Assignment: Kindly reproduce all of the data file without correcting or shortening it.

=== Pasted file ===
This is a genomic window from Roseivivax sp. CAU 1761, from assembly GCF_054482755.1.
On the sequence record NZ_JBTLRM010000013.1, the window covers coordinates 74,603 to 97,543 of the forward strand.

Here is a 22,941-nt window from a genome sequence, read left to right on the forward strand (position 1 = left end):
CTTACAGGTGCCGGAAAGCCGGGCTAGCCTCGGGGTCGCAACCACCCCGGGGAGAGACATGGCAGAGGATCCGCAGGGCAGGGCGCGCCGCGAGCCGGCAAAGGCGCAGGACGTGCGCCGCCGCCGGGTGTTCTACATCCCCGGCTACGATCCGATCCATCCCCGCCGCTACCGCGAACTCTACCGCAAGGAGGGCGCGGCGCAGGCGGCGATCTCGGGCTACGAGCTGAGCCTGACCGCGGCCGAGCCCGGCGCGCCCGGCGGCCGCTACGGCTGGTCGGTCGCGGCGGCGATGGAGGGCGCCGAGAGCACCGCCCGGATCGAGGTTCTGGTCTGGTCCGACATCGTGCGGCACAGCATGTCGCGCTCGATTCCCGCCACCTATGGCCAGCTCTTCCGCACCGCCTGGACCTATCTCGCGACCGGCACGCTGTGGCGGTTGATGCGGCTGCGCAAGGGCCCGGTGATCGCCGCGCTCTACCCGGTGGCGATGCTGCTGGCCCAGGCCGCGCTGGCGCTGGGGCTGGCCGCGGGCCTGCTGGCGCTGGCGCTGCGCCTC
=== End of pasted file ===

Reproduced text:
This is a genomic window from Roseivivax sp. CAU 1761, from assembly GCF_054482755.1.
On the sequence record NZ_JBTLRM010000013.1, the window covers coordinates 74,603 to 97,543 of the forward strand.

Here is a 22,941-nt window from a genome sequence, read left to right on the forward strand (position 1 = left end):
CTTACAGGTGCCGGAAAGCCGGGCTAGCCTCGGGGTCGCAACCACCCCGGGGAGAGACATGGCAGAGGATCCGCAGGGCAGGGCGCGCCGCGAGCCGGCAAAGGCGCAGGACGTGCGCCGCCGCCGGGTGTTCTACATCCCCGGCTACGATCCGATCCATCCCCGCCGCTACCGCGAACTCTACCGCAAGGAGGGCGCGGCGCAGGCGGCGATCTCGGGCTACGAGCTGAGCCTGACCGCGGCCGAGCCCGGCGCGCCCGGCGGCCGCTACGGCTGGTCGGTCGCGGCGGCGATGGAGGGCGCCGAGAGCACCGCCCGGATCGAGGTTCTGGTCTGGTCCGACATCGTGCGGCACAGCATGTCGCGCTCGATTCCCGCCACCTATGGCCAGCTCTTCCGCACCGCCTGGACCTATCTCGCGACCGGCACGCTGTGGCGGTTGATGCGGCTGCGCAAGGGCCCGGTGATCGCCGCGCTCTACCCGGTGGCGATGCTGCTGGCCCAGGCCGCGCTGGCGCTGGGGCTGGCCGCGGGCCTGCTGGCGCTGGCGCTGCGCCTC